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State v. Scholtes

Court of Appeals of Iowa

August 16, 2017

STATE OF IOWA, Plaintiff-Appellee,
v.
MARK ROGER SCHOLTES SR., Defendant-Appellant.

         Appeal from the Iowa District Court for Dubuque County, Robert J. Richter, District Associate Judge.

         Mark Scholtes Sr. appeals his convictions following a jury trial in which he was found guilty of felony eluding and leaving the scene of a personal injury accident.

          Taryn R. Purcell of Clemens, Walters, Conlon, Runde & Hiatt, L.L.P., Dubuque, for appellant.

          Thomas J. Miller, Attorney General, and Louis S. Sloven, Assistant Attorney General, for appellee.

          Considered by Vaitheswaran, P.J., and Tabor and Mullins, JJ.

          VAITHESWARAN, Presiding Judge.

         A van took a Dubuque County Sheriffs deputy on a chase through a residential area and golf course, eventually launching into the air and nose diving to the ground. The State charged Mark Scholtes Sr. with several crimes. A jury found him guilty of (1) eluding while exceeding the speed limit by twenty-five miles per hour or more resulting in a bodily injury as well as the lesser-included offense of eluding while exceeding the speed limit by twenty-five miles per hour or more and (2) leaving the scene of an accident resulting in injury. See Iowa Code §§ 321.261(1)-(2); 321.279(2), (3)(c) (2016). The court entered judgment on the "eluding with bodily injury" verdict in the first count and on the second count. Scholtes appealed.

         Scholtes contends (1) the jury rendered two inconsistent verdicts on the first count, leading to a lack of clarity as to which verdict was intended and requiring reversal of the district court's ruling on his motion in arrest of judgment as to the first count and (2) the State failed to present "any credible evidence" that he was the driver of the van, requiring reversal of the district court's ruling on his motion for a new trial as to both counts.

         I. Inconsistent Verdicts - Eluding

         A. Error Preservation

         The jury was instructed to "sign only one verdict for each count." In the same instruction, the jury was advised of the possibility of being "polled" after the verdict was read. See Iowa R. Crim. P. 2.22(5) (stating a party may "require a poll asking each juror if it is the juror's verdict" and, unless "any juror expresses disagreement . . . the verdict is complete and the jury shall be discharged"). After the jury returned two verdicts on the eluding count, Scholtes' attorney did not conduct a poll to determine which verdict was intended. However, he raised the inconsistent verdicts issue in his motion in arrest of judgment and motion for new trial. The district court denied the motions.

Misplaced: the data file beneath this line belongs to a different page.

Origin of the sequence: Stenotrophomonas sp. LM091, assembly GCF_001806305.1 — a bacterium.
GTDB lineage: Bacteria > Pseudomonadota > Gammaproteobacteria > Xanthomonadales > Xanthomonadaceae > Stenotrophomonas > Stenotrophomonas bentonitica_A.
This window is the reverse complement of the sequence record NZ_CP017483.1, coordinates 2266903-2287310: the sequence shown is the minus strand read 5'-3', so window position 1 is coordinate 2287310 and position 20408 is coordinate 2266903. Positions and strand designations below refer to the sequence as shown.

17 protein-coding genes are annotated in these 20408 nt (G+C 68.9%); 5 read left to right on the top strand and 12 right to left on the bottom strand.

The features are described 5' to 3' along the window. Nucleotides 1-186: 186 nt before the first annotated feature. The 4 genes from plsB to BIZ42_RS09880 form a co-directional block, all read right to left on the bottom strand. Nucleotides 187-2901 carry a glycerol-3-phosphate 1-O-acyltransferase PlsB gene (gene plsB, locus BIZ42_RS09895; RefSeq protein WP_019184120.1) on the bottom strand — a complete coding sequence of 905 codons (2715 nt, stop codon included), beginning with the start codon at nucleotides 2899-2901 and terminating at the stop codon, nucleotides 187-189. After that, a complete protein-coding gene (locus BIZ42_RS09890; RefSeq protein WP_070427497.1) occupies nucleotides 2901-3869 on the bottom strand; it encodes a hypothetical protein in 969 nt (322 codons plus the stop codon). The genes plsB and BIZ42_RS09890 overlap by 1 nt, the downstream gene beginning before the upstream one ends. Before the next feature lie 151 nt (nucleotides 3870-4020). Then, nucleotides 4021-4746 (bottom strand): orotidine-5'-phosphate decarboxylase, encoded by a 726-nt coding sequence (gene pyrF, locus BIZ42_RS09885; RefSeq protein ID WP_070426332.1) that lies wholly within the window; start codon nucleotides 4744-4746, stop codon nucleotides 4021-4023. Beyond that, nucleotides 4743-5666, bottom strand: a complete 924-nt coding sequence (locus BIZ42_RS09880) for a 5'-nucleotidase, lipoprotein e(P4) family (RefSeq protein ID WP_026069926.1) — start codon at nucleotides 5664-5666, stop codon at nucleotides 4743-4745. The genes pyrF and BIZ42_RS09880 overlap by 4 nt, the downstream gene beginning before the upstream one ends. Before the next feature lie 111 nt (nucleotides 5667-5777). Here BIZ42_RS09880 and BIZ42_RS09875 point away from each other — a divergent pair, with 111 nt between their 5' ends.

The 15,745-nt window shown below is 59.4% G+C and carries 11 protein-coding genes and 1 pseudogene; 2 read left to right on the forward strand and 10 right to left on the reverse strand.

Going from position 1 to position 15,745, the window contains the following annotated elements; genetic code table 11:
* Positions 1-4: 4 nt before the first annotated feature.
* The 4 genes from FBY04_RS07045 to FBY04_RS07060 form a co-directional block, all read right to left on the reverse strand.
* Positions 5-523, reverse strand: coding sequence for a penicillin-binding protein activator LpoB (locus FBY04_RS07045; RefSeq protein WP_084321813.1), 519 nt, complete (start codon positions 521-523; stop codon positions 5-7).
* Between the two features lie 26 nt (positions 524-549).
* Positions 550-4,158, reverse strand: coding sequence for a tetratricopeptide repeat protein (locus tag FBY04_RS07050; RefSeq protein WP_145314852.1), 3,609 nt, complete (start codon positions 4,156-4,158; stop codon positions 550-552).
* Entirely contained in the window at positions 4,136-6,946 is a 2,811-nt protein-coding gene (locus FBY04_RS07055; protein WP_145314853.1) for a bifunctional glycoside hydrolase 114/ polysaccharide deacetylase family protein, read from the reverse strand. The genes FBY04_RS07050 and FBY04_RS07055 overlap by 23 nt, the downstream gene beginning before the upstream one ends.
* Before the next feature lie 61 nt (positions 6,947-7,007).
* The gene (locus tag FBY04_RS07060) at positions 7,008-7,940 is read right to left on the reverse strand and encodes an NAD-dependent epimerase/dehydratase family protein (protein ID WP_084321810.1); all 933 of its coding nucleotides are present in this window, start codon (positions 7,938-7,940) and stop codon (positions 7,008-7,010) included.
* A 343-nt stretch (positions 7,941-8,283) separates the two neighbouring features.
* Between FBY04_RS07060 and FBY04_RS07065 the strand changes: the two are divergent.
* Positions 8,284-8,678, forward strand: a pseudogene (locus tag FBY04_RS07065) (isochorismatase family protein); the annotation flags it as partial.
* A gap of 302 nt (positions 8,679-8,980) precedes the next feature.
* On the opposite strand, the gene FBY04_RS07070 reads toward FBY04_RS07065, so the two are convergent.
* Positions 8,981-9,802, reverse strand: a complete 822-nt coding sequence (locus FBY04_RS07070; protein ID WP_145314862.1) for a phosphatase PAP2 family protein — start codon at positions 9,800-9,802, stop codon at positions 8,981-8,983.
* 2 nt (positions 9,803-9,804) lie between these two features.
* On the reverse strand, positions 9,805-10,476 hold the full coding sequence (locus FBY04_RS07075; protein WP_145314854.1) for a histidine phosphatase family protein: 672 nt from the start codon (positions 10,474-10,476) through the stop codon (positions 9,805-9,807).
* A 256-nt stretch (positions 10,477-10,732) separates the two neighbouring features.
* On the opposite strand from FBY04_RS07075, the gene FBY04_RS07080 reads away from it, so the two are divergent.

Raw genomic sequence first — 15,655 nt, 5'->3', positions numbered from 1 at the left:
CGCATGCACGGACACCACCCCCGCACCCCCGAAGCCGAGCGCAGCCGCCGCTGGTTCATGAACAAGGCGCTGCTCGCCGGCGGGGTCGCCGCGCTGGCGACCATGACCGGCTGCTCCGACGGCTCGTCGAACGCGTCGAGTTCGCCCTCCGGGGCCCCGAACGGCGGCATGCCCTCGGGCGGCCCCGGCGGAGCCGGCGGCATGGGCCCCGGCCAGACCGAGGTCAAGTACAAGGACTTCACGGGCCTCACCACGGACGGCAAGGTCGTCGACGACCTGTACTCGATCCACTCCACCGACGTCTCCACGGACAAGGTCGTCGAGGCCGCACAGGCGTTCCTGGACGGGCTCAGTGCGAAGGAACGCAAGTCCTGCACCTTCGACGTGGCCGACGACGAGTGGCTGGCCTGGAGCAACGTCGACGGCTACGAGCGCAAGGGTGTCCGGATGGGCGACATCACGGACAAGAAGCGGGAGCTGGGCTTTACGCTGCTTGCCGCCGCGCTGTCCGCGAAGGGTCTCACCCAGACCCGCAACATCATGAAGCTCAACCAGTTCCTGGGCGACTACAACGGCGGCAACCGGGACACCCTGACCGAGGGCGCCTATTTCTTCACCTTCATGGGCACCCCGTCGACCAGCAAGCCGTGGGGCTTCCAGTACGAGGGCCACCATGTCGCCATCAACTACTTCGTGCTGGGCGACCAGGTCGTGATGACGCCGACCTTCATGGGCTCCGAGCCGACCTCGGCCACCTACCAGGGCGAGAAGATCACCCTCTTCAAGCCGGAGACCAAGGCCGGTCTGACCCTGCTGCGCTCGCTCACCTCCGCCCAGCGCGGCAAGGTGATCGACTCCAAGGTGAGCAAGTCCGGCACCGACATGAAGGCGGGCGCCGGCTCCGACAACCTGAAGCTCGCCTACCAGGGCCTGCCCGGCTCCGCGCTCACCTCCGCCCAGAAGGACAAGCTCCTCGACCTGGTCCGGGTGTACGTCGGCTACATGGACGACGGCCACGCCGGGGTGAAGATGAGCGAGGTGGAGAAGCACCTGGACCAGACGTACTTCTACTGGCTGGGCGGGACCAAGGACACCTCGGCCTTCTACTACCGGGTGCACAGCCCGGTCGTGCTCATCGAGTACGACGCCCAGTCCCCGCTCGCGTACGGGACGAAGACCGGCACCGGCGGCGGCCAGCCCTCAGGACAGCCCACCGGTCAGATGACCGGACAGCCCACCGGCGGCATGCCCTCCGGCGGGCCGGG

The State contends Scholtes was obligated to poll the jury to preserve error on his inconsistent verdicts claim. The State's argument is facially appealing, given rule 2.22(5)'s reference to a "complete" verdict absent juror disagreement. See also Gavin v. Johnson, No. 08-1994, 2009 WL 4114144, at *6 (Iowa Ct. App. Nov. 25, 2009) (noting that the plaintiff "made no request" to have the jury "receive additional instruction and return to deliberate" before "the jury was discharged"); Neumann v. Serv. Parts Headquarters, 572 N.W.2d 175, 176 n.1 (Iowa Ct. App. 1997) (suggesting the plaintiff should have made her objections to inconsistent verdicts before the jury was discharged but stating, "Defendant has not contended by agreeing to a sealed verdict plaintiff did not preserve error and we do not address this issue"). But neither the rule's express language nor caselaw mandates a jury poll to preserve error on a claim of inconsistent verdicts. To the contrary, the procedure used by Scholtes appears to suffice as an error-preservation tool. Cf. Cowan v. Flannery, 461 N.W.2d 155, 157, 160 (Iowa 1990) (observing that "[t]he trial court should not discharge the jury until it determines the special verdict is consistent and supported by evidence, " but noting the claimed inconsistency was raised in motion for new trial or conditional trial); Brooks v. State, No. 16-0710, 2017 WL 2461504, at *6 n.3 (Iowa Ct. App. June 7, 2017) (rejecting error preservation concern on challenge to consistency of verdicts where parties agreed to a sealed verdict). Accordingly, we proceed to the merits.

         B. Claimed Inconsistency

         Citing State v. Halstead,791 N.W.2d 805 (Iowa 2010), Scholtes asserts the jury rendered "inconsistent compound verdicts." Inconsistent verdicts may stem from a broad array of circumstances. See Halstead, 791 N.W.2d at 807. In Halstead, the court addressed "a single defendant who is convicted of a compound crime and acquitted of the predicate crime in a single proceeding." Id. at 808. In ...


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